Travel Ban Expats With Debts Win Right To Work

Expats banned from leaving Bahrain because they owe money will have the right to legally live and work in the country under a new law.

Bahrain courts can stop expats leaving the country if they have an unpaid debt or civil legal challenge proceeding against them until the debts are cleared.

The law leaves expats in a legal limbo because they cannot work to raise cash to pay off their debts.

Under the new law, expats with debts will still have to stay in Bahrain, but will have the opportunity to work and pay off the money they owe.

Amnesty for blacklisted workers

The announcement was made by the Labour Market Regulatory Authority (LMRA) and the Ministry of Justice.

LMRA chief executive Usamah Al Absi explained the measure is aimed at curbing unscrupulous employers from exploiting blacklisted workers.

“This is not a burdensome new law,” said Al Absi. “All an expat has to do is apply to renew their work permit with their employer or apply for a new permit with a new employer in the same way as they do now.

“Although the agreement with the Ministry of Justice is for the new measure to last indefinitely, I urge any expats with debt problems to contact the authorities as soon as possible so their legal status can be confirmed without any fees or other costs.”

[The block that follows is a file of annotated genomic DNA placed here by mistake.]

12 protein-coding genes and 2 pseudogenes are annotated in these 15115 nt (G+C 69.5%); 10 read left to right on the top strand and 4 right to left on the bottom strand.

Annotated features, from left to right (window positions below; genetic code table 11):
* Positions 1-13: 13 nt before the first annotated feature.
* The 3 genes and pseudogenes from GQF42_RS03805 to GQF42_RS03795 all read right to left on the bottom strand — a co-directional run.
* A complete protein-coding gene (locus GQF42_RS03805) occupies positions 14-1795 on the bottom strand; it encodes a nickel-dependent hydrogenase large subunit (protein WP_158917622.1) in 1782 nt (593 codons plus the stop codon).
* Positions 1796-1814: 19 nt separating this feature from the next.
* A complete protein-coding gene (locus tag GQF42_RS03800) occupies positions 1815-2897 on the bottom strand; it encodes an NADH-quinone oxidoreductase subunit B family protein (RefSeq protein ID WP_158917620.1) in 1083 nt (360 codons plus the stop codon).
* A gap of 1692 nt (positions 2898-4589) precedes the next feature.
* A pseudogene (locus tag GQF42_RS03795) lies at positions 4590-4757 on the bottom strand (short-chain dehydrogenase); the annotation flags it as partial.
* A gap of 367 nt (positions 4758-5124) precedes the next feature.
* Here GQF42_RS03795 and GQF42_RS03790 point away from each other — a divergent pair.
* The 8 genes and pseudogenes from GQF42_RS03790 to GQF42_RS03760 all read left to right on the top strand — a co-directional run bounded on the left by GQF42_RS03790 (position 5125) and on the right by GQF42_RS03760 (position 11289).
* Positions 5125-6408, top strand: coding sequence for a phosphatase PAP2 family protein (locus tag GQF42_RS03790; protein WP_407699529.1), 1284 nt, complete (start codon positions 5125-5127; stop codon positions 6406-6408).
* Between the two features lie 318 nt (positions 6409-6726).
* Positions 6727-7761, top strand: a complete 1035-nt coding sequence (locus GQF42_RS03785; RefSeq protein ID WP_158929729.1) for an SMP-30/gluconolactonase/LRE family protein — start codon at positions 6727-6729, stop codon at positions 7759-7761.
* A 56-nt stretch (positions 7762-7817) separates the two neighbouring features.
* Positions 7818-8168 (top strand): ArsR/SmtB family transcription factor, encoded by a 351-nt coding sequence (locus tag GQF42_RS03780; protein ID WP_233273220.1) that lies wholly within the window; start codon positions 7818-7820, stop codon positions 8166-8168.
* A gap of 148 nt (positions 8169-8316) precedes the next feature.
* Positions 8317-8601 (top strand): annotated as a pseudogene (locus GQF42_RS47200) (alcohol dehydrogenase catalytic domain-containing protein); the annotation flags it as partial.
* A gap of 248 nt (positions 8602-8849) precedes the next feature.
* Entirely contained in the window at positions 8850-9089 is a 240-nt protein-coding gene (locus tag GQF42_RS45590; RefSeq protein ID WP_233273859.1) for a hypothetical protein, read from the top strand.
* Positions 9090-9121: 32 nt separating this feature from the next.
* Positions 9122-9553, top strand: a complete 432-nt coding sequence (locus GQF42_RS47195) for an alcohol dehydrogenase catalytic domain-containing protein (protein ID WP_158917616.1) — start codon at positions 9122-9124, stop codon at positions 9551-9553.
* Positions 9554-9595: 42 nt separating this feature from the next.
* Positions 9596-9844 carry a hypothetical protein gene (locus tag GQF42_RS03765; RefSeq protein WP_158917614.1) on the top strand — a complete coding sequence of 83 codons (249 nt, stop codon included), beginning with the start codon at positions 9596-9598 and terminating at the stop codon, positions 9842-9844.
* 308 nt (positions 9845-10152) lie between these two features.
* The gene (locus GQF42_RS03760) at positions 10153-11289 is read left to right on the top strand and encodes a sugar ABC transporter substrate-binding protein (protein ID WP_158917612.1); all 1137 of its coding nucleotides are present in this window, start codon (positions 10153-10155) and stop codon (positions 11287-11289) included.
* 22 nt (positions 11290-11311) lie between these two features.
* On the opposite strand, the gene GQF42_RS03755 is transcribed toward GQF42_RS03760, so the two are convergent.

Thousands of illegal workers flee

The government is Bahrain opened a six-month amnesty for expats without work permits to find a new job or leave the country with the option of returning on July 1.

The amnesty ends on December 31.

So far, 25,000 expats have signed up for the opportunity.

“We believe there will be a sudden rush at the year-end as expats who are here illegally try to earn more money before they have to leave or renew their permits,” said Al Absi.

“However, December is a busy time for airlines and if they haven’t got a seat on a plane and left the country on or before December 31, there is no grace period and the terms of the amnesty will not apply.

“We will not grant any exceptions or extensions under any circumstances.”



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